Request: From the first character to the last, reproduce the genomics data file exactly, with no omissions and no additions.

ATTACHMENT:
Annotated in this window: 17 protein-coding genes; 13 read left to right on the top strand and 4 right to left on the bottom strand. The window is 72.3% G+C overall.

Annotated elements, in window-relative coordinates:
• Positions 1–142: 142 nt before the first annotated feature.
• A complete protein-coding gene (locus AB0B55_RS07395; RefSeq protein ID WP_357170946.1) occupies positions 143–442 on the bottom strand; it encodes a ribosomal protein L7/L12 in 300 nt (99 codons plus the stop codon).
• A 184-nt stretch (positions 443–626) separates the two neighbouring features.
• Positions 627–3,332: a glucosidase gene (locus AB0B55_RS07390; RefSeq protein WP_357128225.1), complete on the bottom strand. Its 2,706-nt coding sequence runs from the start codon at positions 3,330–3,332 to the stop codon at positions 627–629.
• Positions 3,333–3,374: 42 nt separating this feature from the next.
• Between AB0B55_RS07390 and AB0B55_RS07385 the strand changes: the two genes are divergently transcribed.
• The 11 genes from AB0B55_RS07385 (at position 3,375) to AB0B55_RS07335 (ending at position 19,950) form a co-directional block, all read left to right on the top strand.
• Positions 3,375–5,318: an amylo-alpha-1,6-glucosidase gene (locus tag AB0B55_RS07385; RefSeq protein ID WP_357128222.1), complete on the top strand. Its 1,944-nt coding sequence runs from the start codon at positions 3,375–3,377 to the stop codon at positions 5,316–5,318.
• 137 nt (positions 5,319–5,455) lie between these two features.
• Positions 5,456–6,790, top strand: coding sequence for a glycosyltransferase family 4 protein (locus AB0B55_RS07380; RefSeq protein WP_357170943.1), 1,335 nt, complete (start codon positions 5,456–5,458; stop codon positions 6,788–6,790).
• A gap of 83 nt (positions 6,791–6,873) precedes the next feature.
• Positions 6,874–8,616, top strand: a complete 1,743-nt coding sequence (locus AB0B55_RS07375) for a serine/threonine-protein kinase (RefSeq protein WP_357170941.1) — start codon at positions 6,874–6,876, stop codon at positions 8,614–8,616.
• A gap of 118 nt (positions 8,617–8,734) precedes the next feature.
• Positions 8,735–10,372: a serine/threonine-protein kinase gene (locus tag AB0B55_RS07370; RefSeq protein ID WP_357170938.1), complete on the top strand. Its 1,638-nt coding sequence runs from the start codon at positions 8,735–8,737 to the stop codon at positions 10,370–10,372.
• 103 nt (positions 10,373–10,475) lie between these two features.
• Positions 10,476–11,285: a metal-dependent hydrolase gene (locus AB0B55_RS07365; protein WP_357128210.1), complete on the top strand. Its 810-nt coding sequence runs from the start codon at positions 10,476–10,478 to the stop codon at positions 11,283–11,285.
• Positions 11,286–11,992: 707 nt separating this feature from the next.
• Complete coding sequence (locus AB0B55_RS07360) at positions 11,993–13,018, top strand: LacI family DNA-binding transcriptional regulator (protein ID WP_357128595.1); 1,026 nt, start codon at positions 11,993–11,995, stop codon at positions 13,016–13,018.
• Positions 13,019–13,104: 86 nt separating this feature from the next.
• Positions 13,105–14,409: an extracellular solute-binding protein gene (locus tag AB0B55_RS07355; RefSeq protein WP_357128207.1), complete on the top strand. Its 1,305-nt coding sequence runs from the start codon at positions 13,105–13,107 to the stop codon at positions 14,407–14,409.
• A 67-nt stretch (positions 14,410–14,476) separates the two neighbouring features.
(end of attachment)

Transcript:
Annotated in this window: 17 protein-coding genes; 13 read left to right on the top strand and 4 right to left on the bottom strand. The window is 72.3% G+C overall.

Annotated elements, in window-relative coordinates:
• Positions 1–142: 142 nt before the first annotated feature.
• A complete protein-coding gene (locus AB0B55_RS07395; RefSeq protein ID WP_357170946.1) occupies positions 143–442 on the bottom strand; it encodes a ribosomal protein L7/L12 in 300 nt (99 codons plus the stop codon).
• A 184-nt stretch (positions 443–626) separates the two neighbouring features.
• Positions 627–3,332: a glucosidase gene (locus AB0B55_RS07390; RefSeq protein WP_357128225.1), complete on the bottom strand. Its 2,706-nt coding sequence runs from the start codon at positions 3,330–3,332 to the stop codon at positions 627–629.
• Positions 3,333–3,374: 42 nt separating this feature from the next.
• Between AB0B55_RS07390 and AB0B55_RS07385 the strand changes: the two genes are divergently transcribed.
• The 11 genes from AB0B55_RS07385 (at position 3,375) to AB0B55_RS07335 (ending at position 19,950) form a co-directional block, all read left to right on the top strand.
• Positions 3,375–5,318: an amylo-alpha-1,6-glucosidase gene (locus tag AB0B55_RS07385; RefSeq protein ID WP_357128222.1), complete on the top strand. Its 1,944-nt coding sequence runs from the start codon at positions 3,375–3,377 to the stop codon at positions 5,316–5,318.
• 137 nt (positions 5,319–5,455) lie between these two features.
• Positions 5,456–6,790, top strand: coding sequence for a glycosyltransferase family 4 protein (locus AB0B55_RS07380; RefSeq protein WP_357170943.1), 1,335 nt, complete (start codon positions 5,456–5,458; stop codon positions 6,788–6,790).
• A gap of 83 nt (positions 6,791–6,873) precedes the next feature.
• Positions 6,874–8,616, top strand: a complete 1,743-nt coding sequence (locus AB0B55_RS07375) for a serine/threonine-protein kinase (RefSeq protein WP_357170941.1) — start codon at positions 6,874–6,876, stop codon at positions 8,614–8,616.
• A gap of 118 nt (positions 8,617–8,734) precedes the next feature.
• Positions 8,735–10,372: a serine/threonine-protein kinase gene (locus tag AB0B55_RS07370; RefSeq protein ID WP_357170938.1), complete on the top strand. Its 1,638-nt coding sequence runs from the start codon at positions 8,735–8,737 to the stop codon at positions 10,370–10,372.
• 103 nt (positions 10,373–10,475) lie between these two features.
• Positions 10,476–11,285: a metal-dependent hydrolase gene (locus AB0B55_RS07365; protein WP_357128210.1), complete on the top strand. Its 810-nt coding sequence runs from the start codon at positions 10,476–10,478 to the stop codon at positions 11,283–11,285.
• Positions 11,286–11,992: 707 nt separating this feature from the next.
• Complete coding sequence (locus AB0B55_RS07360) at positions 11,993–13,018, top strand: LacI family DNA-binding transcriptional regulator (protein ID WP_357128595.1); 1,026 nt, start codon at positions 11,993–11,995, stop codon at positions 13,016–13,018.
• Positions 13,019–13,104: 86 nt separating this feature from the next.
• Positions 13,105–14,409: an extracellular solute-binding protein gene (locus tag AB0B55_RS07355; RefSeq protein WP_357128207.1), complete on the top strand. Its 1,305-nt coding sequence runs from the start codon at positions 13,105–13,107 to the stop codon at positions 14,407–14,409.
• A 67-nt stretch (positions 14,410–14,476) separates the two neighbouring features.